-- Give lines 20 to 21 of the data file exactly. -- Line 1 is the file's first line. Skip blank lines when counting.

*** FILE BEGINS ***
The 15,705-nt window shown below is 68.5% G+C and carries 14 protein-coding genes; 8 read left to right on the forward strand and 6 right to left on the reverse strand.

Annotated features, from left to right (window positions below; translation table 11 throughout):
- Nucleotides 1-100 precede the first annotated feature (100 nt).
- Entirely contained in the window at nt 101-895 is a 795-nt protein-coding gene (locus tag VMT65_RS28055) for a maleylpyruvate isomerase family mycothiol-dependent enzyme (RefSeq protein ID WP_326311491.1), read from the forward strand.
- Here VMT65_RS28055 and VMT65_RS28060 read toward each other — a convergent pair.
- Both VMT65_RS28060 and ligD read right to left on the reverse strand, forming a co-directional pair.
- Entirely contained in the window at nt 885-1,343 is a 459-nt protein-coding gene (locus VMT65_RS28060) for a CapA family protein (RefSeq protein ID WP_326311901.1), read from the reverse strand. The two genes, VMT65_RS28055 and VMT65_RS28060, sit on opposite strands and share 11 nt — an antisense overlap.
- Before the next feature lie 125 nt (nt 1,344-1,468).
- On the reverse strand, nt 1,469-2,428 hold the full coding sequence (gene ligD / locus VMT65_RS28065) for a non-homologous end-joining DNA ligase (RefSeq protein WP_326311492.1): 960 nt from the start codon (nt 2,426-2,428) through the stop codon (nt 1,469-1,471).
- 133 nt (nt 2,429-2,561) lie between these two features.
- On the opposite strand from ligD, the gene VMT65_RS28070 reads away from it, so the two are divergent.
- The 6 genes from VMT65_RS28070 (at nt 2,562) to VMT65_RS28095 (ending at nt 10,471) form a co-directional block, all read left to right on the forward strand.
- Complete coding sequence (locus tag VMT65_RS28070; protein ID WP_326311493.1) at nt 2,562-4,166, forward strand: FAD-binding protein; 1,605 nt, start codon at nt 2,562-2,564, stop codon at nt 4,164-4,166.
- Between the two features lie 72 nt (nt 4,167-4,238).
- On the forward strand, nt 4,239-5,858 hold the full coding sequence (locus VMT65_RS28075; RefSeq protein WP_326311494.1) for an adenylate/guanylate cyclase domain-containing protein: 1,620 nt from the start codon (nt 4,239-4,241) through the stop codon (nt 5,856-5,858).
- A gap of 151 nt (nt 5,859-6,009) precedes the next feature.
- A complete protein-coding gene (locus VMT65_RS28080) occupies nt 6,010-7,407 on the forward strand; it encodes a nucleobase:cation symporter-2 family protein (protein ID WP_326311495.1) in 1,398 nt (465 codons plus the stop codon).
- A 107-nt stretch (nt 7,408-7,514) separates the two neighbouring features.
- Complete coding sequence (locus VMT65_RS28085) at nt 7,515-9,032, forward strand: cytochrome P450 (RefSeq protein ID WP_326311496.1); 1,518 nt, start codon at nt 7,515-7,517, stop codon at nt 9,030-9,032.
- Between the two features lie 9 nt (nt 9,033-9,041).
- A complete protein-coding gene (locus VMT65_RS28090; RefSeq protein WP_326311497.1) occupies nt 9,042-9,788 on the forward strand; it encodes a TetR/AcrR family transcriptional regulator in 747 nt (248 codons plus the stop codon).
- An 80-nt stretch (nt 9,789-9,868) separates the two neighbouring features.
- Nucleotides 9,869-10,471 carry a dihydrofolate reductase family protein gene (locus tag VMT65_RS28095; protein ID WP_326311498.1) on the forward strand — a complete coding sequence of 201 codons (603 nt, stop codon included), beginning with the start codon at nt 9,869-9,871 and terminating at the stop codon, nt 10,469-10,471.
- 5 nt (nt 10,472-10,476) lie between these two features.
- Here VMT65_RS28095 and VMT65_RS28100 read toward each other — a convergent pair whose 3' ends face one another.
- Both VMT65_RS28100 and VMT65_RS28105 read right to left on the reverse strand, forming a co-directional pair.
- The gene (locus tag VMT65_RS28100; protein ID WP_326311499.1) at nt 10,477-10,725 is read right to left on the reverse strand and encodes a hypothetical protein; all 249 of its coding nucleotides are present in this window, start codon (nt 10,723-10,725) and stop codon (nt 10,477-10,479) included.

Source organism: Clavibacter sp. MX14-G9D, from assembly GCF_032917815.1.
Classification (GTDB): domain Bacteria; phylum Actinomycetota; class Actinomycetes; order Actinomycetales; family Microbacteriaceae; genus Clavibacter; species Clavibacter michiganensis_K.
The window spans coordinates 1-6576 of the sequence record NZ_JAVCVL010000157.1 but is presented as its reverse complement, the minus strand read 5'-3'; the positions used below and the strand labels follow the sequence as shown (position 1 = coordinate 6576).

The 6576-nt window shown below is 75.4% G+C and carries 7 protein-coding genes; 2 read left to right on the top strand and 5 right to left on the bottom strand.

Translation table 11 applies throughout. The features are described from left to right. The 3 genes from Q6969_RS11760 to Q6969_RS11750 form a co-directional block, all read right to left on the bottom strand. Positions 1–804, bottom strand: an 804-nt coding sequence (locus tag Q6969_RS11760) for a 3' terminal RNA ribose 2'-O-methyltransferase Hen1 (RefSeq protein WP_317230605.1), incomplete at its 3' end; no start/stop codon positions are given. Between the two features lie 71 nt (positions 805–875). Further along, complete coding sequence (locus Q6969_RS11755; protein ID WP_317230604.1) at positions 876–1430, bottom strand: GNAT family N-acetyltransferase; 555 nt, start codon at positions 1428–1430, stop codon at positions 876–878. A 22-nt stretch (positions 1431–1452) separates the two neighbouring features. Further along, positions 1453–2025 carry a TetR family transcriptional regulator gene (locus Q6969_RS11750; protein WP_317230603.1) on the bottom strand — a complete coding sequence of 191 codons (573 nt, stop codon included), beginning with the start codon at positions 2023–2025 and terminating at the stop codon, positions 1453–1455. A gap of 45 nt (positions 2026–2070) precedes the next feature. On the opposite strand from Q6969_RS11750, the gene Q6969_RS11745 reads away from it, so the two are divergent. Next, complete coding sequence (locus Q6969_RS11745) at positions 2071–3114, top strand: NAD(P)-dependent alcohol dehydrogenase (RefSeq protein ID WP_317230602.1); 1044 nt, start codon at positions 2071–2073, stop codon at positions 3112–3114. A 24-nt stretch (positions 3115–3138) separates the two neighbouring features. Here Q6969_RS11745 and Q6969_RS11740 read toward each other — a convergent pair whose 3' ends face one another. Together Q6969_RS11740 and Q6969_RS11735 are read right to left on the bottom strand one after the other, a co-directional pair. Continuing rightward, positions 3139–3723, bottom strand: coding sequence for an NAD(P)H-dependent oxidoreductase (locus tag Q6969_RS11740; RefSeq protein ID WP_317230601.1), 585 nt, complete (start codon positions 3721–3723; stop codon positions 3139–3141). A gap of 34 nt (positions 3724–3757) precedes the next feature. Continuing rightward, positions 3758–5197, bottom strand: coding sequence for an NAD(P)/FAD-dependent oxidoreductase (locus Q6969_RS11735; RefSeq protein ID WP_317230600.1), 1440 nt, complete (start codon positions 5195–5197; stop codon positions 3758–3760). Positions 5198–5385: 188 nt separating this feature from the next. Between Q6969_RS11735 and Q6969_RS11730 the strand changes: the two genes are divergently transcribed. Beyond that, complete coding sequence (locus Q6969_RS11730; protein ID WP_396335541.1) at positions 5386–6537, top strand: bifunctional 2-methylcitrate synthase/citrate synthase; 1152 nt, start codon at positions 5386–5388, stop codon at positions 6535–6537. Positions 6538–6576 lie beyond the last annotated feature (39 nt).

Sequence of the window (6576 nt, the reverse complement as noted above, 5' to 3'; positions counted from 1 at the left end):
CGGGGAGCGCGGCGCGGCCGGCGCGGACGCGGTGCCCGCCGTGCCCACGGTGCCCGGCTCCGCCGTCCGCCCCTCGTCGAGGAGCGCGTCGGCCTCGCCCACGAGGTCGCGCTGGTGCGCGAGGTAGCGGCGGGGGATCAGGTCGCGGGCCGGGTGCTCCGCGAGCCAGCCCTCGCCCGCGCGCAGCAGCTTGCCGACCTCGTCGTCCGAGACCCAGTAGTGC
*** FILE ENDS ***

- Between the two features lie 9 nt (nt 9,033-9,041).
- A complete protein-coding gene (locus VMT65_RS28090; RefSeq protein WP_326311497.1) occupies nt 9,042-9,788 on the forward strand; it encodes a TetR/AcrR family transcriptional regulator in 747 nt (248 codons plus the stop codon).